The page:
Friday, January 11, 2008

Hashimoto's disease

Well, it's official. I've been diagnosed with Hashimoto's disease. Sounds icky, doesn't it? It's actually quite common and certainly not life threatening for me. Basically, it means my thyroid is being attacked by my immune system causing insufficient amounts of thyroid hormones to be produced. It happens slowly, sometimes without any symptoms.

I'll have to take Levothyroxine for the rest of my life and be monitored annually. But hey, there is a bright side to this: I finally have an excuse for all my strange symptoms! See, it can cause forgetfulness (got that), slow thought processes (what was I saying?), fatigue, unexplained weight gain (and I thought it was Christmas), muscle aches, joint pain & stiffness, and depression. And I thought all those symptoms were just old age. Whoohoo. This is great!

Hey, wait a minute. Now that I'm taking this wonder drug, I'll have no excuses. Uh-oh. Now I'll have to think clearly, have all sorts of get-up-and-go, lose weight and be all chirpy happy.

Ok, so that's my news for the day from here Amongst The cleverengergeticthinchirpyhappy Oaks.


Barbara said...

Nice to meet you. Thanks for visiting. Maybe this is what I have got!!!!!!!!!!!!!! Would explain why my husband laughs when I take so long to get a word out sometimes, actually I thin tht is a seniour moment!

I do like your Scottish pics and the fudge!

the homely year said...

Hi, just visited your blog for the first time...very interesting posts!
I love maps too and spend ages planning our holiday route when we drive on the Continent.
Your symptoms sound very familiar...I'm always forgetting things!
Will be back to visit're very welcome to visit us at the homely year.
Margtaret and Noreen at THY

Diane J Standiford said...

Hi, I'm starting a 100 List of chronic diseases, your blog is beautiful and Hasimoto's disease is not well understood; may I add your blog to the list? Email me at

Emma said...

Hi.. This is probably a bit random- even for a fifteen year old to do.
But i'm seeking out for someone to help me through hard times with the hashimoto's disease, i suppose it doesn't seem so harmless when you think about it, but i don't really have anyone to talk too, Doctors don't get very emotional, and i'm pretty a lone here- seeming my family doesn't understand nor realise what i'm going through, it'd be great if you'd add me on msn,, sorry again for being damn random. :x

Anonymous said...

hi i am from Austrlia and i have hashimoto's disease as well i got dignosed early this year it was early stages and i am on thyroxine i pill a day thats it the doctor says i dont need anymore one is enough i was so scared when i first heard of it and its hard as well for me i am a single mother with 2 children and i have an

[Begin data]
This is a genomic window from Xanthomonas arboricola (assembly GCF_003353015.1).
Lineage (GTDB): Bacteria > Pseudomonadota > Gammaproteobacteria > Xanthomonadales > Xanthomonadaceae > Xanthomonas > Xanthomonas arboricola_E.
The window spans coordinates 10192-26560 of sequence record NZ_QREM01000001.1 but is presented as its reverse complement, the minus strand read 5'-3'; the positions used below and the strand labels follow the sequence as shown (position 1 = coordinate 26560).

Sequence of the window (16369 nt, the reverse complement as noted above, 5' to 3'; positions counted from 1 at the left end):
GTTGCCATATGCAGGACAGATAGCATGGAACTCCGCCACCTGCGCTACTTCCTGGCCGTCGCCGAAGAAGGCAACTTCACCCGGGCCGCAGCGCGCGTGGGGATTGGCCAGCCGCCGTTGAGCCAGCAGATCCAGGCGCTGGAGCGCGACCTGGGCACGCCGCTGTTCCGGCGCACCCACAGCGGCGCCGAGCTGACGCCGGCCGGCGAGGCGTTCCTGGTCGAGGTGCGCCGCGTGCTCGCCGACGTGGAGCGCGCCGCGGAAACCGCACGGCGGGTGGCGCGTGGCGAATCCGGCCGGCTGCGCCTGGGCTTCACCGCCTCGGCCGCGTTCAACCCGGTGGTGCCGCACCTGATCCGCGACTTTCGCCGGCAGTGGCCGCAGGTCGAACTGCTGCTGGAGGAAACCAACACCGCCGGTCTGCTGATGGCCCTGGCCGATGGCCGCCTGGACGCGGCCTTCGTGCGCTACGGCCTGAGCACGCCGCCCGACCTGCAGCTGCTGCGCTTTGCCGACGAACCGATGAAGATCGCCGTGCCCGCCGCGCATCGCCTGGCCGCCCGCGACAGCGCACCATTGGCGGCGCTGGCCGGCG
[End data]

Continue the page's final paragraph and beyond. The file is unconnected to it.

Intellectual Disability as well and its more hard for me i dont understand what is going on.
is it more worse for someone that has Intellectual Disability take care anna

Anonymous said...

Hello, Just came across the blog.
I was diagnosed in July, after battling with Dr's for a long time telling me my "TSH levels are normal". Crazy thing is my antibodies were over 1000, (normal test ranges less than35)

Glad to see you were able to get it figured out.

Something that helped me was learning what my Dr's didn't know. While it's a little radical to some I learned a lot from "stopthethyroidmadness" website - the book explained why I was having so many problems. If your med seems to not work as much or if your get other "odd" symptoms, you should definately check out the website.

Since getting on Armor I feel a lot better, as I refused to allow them to put me on a synthetic T4.

We're working on my reverse T3 levels and I'm hoping to see even more progress.

Best wishes on getting you to a good level and those symptoms under control. It's nice to feel human again.

Michael V.

Cheryl - MO said...

Hi there. I was just diagnosed with Hashimotos Disease. Before the results an ultra sound was done when a wellness program at work indicated I had abnormally high cholesterol, WBC to name a couple.

Nodules were discovered and I was sent to a specialist. My TSH was considered normal and my symptoms passed off as stress from work and lack of sleep.

He tested for antibodies which resulted in the daignosis of the disease. Here I thought I was being paranoid of my sysmptoms...however, he will not do any type of therapy because of my TSH levels being "normal", but wants to do more blood work in 3 months.

I am thinking of seeing another specialist as I feel that he may not be taking my symptoms all that seriously.